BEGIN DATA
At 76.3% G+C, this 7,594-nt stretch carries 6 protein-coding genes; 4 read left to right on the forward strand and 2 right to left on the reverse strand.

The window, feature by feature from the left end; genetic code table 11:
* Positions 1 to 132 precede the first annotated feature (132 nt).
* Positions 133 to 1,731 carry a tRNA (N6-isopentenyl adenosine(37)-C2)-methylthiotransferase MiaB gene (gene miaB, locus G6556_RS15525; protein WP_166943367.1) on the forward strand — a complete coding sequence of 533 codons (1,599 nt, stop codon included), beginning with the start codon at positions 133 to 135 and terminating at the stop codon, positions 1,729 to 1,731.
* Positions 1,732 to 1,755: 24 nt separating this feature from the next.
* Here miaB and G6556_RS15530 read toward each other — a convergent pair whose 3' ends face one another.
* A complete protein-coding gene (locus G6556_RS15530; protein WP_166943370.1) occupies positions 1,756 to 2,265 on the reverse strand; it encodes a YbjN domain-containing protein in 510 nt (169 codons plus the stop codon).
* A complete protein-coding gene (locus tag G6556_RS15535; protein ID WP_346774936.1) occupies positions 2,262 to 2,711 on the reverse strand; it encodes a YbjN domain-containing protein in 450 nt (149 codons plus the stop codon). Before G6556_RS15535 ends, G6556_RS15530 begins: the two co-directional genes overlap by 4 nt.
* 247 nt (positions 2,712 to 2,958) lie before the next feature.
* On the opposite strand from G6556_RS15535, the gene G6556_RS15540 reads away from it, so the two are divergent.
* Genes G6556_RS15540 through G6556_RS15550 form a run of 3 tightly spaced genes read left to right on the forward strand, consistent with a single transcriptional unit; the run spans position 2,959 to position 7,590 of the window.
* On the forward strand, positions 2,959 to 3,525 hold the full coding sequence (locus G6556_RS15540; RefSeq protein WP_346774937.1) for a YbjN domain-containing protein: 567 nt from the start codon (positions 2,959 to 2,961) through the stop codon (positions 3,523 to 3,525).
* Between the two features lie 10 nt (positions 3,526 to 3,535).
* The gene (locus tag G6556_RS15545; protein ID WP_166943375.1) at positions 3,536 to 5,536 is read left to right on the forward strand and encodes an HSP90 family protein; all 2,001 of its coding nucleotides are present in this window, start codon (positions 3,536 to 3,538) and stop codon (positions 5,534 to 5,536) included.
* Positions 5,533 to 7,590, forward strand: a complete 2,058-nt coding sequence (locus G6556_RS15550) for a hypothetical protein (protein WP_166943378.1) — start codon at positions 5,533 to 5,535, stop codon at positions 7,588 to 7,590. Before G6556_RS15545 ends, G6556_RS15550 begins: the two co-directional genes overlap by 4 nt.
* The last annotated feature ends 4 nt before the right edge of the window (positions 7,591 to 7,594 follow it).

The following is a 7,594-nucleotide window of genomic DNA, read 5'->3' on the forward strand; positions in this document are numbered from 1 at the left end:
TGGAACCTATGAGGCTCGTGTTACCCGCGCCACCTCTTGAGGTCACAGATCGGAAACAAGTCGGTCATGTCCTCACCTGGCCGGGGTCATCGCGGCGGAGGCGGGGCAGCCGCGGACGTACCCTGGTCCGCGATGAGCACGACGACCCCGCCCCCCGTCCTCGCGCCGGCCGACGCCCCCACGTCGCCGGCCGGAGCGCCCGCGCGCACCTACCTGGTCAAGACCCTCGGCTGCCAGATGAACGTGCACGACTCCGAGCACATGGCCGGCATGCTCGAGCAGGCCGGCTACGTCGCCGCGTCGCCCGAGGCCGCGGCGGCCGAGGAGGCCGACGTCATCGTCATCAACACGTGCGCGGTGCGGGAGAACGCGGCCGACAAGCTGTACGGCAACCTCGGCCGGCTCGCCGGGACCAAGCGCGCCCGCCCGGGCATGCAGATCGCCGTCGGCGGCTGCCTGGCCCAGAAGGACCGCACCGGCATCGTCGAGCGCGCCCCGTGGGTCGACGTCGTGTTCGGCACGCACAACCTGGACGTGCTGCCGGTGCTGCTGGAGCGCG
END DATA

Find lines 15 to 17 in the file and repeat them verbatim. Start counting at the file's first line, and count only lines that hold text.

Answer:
* Positions 5,533 to 7,590, forward strand: a complete 2,058-nt coding sequence (locus G6556_RS15550) for a hypothetical protein (protein WP_166943378.1) — start codon at positions 5,533 to 5,535, stop codon at positions 7,588 to 7,590. Before G6556_RS15545 ends, G6556_RS15550 begins: the two co-directional genes overlap by 4 nt.
* The last annotated feature ends 4 nt before the right edge of the window (positions 7,591 to 7,594 follow it).

The following is a 7,594-nucleotide window of genomic DNA, read 5'->3' on the forward strand; positions in this document are numbered from 1 at the left end: